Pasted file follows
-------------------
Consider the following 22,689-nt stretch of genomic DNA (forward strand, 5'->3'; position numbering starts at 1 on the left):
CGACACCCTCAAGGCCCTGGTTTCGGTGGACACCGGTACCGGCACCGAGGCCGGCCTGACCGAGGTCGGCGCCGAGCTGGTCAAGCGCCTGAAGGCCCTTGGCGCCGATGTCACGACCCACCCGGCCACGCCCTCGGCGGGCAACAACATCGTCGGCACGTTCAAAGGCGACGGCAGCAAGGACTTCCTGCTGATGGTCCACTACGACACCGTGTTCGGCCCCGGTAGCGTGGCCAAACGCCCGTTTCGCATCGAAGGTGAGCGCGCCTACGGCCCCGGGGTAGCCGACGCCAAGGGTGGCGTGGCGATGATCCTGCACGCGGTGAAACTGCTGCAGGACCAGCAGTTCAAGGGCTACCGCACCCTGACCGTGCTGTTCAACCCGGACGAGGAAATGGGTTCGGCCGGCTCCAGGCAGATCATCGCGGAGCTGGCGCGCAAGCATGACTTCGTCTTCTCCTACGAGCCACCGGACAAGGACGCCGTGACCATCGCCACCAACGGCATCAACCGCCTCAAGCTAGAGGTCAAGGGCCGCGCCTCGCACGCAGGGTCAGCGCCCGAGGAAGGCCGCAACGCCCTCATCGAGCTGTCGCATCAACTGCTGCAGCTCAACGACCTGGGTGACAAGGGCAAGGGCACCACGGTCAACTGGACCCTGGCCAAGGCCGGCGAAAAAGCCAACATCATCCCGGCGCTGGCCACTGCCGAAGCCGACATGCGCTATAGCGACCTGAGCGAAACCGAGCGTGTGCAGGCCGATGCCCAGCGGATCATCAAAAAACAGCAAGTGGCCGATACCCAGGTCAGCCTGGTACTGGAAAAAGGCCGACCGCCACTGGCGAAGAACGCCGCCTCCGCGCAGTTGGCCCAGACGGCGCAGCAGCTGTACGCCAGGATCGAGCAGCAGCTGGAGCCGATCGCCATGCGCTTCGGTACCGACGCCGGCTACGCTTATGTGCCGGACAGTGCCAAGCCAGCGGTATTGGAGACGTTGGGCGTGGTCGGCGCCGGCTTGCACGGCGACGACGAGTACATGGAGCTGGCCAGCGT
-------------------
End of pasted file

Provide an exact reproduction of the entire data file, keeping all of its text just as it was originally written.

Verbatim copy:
Consider the following 22,689-nt stretch of genomic DNA (forward strand, 5'->3'; position numbering starts at 1 on the left):
CGACACCCTCAAGGCCCTGGTTTCGGTGGACACCGGTACCGGCACCGAGGCCGGCCTGACCGAGGTCGGCGCCGAGCTGGTCAAGCGCCTGAAGGCCCTTGGCGCCGATGTCACGACCCACCCGGCCACGCCCTCGGCGGGCAACAACATCGTCGGCACGTTCAAAGGCGACGGCAGCAAGGACTTCCTGCTGATGGTCCACTACGACACCGTGTTCGGCCCCGGTAGCGTGGCCAAACGCCCGTTTCGCATCGAAGGTGAGCGCGCCTACGGCCCCGGGGTAGCCGACGCCAAGGGTGGCGTGGCGATGATCCTGCACGCGGTGAAACTGCTGCAGGACCAGCAGTTCAAGGGCTACCGCACCCTGACCGTGCTGTTCAACCCGGACGAGGAAATGGGTTCGGCCGGCTCCAGGCAGATCATCGCGGAGCTGGCGCGCAAGCATGACTTCGTCTTCTCCTACGAGCCACCGGACAAGGACGCCGTGACCATCGCCACCAACGGCATCAACCGCCTCAAGCTAGAGGTCAAGGGCCGCGCCTCGCACGCAGGGTCAGCGCCCGAGGAAGGCCGCAACGCCCTCATCGAGCTGTCGCATCAACTGCTGCAGCTCAACGACCTGGGTGACAAGGGCAAGGGCACCACGGTCAACTGGACCCTGGCCAAGGCCGGCGAAAAAGCCAACATCATCCCGGCGCTGGCCACTGCCGAAGCCGACATGCGCTATAGCGACCTGAGCGAAACCGAGCGTGTGCAGGCCGATGCCCAGCGGATCATCAAAAAACAGCAAGTGGCCGATACCCAGGTCAGCCTGGTACTGGAAAAAGGCCGACCGCCACTGGCGAAGAACGCCGCCTCCGCGCAGTTGGCCCAGACGGCGCAGCAGCTGTACGCCAGGATCGAGCAGCAGCTGGAGCCGATCGCCATGCGCTTCGGTACCGACGCCGGCTACGCTTATGTGCCGGACAGTGCCAAGCCAGCGGTATTGGAGACGTTGGGCGTGGTCGGCGCCGGCTTGCACGGCGACGACGAGTACATGGAGCTGGCCAGCGT